Pregnant women offered up to £300 if they stop smoking under new scheme in South Tyneside

Pregnant women in South Tyneside are being offered up to £300 to stop smoking.

Pregnant women are being offered financial incentives to stop smoking
Pregnant women are being offered financial incentives to stop smoking

Under the Smoking in Pregnancy (SIP) Incentive Scheme, expectant mothers can claim a £25 gift card just for attending an initial appointment and setting a quit date.

Smoking during pregnancy creates the risk of a range of health problems and women taking part in the scheme can then be eligible for up to three further instalments – of £75 and two of £100 – which can be spent at stores such as Mothercare, Halfords and Boots if they can go 35 weeks without a cigarette.

Sir Paul Ennals

Speaking at a meeting of South Tyneside Council Health and Wellbeing Board, Claire Mawson, a senior public health advanced practitioner, said the scheme is based on “robust evidence” that pregnant women are more likely to quit smoking if they get support.

She added: “The SIP scheme provides gift cards to women who smoke for reaching key milestones.

“The scheme is based on robust evidence that pregnant women are more likely to quit smoking if they’re part of one of these schemes.”

The SIP Incentive scheme was introduced in March 2017 and is open to all pregnant women living in South Tyneside.

A report prepared for the panel showed it was beginning to have an effect, with smoking rates falling among those involved by the end of 2017/18.

Between April 2014 and March 2015, it was found that a quarter all mums-to-be in South Tyneside were still smoking at the time they give birth – more than twice the national average.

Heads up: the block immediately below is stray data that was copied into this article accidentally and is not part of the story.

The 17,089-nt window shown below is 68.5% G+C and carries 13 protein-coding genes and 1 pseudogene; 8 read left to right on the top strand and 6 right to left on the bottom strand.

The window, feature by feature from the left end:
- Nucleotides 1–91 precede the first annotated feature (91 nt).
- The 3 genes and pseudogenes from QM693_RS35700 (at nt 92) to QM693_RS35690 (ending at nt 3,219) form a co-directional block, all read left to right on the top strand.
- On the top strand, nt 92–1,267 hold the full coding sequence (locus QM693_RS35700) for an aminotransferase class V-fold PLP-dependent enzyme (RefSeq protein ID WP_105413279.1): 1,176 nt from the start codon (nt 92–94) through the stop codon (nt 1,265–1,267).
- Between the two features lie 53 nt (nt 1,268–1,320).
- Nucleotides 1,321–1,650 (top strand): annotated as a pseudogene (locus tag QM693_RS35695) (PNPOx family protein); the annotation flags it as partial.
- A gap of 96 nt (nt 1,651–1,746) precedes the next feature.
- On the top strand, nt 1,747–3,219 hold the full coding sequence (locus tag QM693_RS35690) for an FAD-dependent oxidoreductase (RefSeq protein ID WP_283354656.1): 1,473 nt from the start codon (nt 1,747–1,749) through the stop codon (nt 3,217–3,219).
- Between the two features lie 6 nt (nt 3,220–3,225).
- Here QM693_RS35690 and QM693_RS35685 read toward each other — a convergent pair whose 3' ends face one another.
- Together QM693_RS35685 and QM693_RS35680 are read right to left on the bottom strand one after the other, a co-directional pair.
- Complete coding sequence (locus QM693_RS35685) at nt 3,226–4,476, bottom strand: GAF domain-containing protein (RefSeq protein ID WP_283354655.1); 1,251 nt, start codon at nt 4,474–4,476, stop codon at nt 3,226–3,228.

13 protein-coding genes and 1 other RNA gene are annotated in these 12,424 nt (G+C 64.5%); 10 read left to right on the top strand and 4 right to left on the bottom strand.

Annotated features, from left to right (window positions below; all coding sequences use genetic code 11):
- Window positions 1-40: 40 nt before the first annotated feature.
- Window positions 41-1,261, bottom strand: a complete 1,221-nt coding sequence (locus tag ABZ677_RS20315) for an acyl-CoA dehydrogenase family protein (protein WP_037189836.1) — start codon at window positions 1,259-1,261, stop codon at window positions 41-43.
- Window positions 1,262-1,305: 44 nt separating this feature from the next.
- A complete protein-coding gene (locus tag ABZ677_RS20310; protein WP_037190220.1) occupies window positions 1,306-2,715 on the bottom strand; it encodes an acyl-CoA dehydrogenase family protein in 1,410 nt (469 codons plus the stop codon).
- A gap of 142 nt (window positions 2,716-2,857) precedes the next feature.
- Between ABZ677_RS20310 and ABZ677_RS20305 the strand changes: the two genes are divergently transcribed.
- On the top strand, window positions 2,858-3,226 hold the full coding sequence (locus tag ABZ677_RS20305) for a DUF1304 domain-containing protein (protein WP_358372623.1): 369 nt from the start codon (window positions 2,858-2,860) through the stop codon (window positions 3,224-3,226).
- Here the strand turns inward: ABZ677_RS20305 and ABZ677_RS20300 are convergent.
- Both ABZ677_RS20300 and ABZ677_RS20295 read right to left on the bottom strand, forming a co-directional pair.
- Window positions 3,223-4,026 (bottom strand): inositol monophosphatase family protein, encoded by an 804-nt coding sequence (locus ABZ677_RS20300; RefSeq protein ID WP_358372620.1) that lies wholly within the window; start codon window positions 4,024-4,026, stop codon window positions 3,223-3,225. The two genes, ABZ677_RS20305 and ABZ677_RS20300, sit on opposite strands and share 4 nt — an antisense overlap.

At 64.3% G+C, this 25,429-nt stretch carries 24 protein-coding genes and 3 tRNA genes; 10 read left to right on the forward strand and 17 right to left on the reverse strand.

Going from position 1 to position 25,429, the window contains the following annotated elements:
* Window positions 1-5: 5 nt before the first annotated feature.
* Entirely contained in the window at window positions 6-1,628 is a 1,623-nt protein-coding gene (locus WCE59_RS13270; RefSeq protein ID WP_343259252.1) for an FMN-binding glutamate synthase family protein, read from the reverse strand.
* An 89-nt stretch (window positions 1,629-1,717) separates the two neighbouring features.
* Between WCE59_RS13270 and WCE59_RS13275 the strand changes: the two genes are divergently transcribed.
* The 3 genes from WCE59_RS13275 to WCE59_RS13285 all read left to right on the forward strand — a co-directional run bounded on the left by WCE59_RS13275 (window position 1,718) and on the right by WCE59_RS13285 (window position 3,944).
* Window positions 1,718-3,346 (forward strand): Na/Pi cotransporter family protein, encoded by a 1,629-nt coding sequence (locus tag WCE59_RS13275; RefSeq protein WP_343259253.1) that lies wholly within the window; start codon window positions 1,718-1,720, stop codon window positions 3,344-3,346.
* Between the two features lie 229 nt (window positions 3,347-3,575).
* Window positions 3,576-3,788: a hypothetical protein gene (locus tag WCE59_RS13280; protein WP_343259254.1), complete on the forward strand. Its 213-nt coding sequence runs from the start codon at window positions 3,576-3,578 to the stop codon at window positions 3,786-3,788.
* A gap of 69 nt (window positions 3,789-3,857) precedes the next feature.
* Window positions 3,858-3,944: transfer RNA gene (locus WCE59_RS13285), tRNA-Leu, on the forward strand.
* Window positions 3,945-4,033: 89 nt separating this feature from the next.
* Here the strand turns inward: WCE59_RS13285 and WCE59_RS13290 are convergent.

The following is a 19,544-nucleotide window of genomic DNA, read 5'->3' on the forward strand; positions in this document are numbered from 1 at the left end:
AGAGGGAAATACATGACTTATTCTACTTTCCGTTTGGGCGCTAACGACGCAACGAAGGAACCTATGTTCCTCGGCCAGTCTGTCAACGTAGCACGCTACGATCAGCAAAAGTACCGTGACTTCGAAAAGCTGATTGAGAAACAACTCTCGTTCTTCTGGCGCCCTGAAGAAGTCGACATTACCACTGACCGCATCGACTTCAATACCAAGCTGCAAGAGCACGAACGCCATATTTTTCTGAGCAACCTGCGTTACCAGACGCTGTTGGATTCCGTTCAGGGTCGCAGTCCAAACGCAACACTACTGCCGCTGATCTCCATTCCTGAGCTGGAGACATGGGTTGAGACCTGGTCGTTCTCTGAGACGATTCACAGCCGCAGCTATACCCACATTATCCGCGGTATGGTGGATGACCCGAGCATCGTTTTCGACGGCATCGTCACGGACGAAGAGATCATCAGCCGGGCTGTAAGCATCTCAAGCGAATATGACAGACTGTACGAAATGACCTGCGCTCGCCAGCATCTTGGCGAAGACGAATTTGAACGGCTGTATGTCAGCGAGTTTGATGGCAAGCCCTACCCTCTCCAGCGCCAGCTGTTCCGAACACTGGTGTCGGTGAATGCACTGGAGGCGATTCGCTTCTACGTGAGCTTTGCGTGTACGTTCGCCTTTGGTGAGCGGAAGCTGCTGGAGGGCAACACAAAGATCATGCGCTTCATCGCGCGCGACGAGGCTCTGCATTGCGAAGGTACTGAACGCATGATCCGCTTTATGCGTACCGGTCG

The figure was the highest for any local authority in the North East and in the top five areas in the country for women taking such health risks.

The data - by the Health and Social Care Information Centre - showed that 25.9% of the borough’s mums were smoking while pregnant, compared with the English average of 11.4 %.

During that time 1,556 women in South Tyneside fell pregnant - with 403 continuing to smoke.

Tom Hall, STC’s director of public health, said the next step in the effort to tackle smoking rates was to see it ‘denormalised’, especially among the young.

Members were told strategies to achieve this included getting children to produce anti and stop smoking videos for social media.

Some on of the board expressed scepticism about this approach however.

Sir Paul Ennals, chair of the local safeguarding children board, said: “The messages children and young people think will work are not necessarily the ones that will work.

“It’s terrific that we’re doing this, but we should have a moment’s pause before we roll anything out.”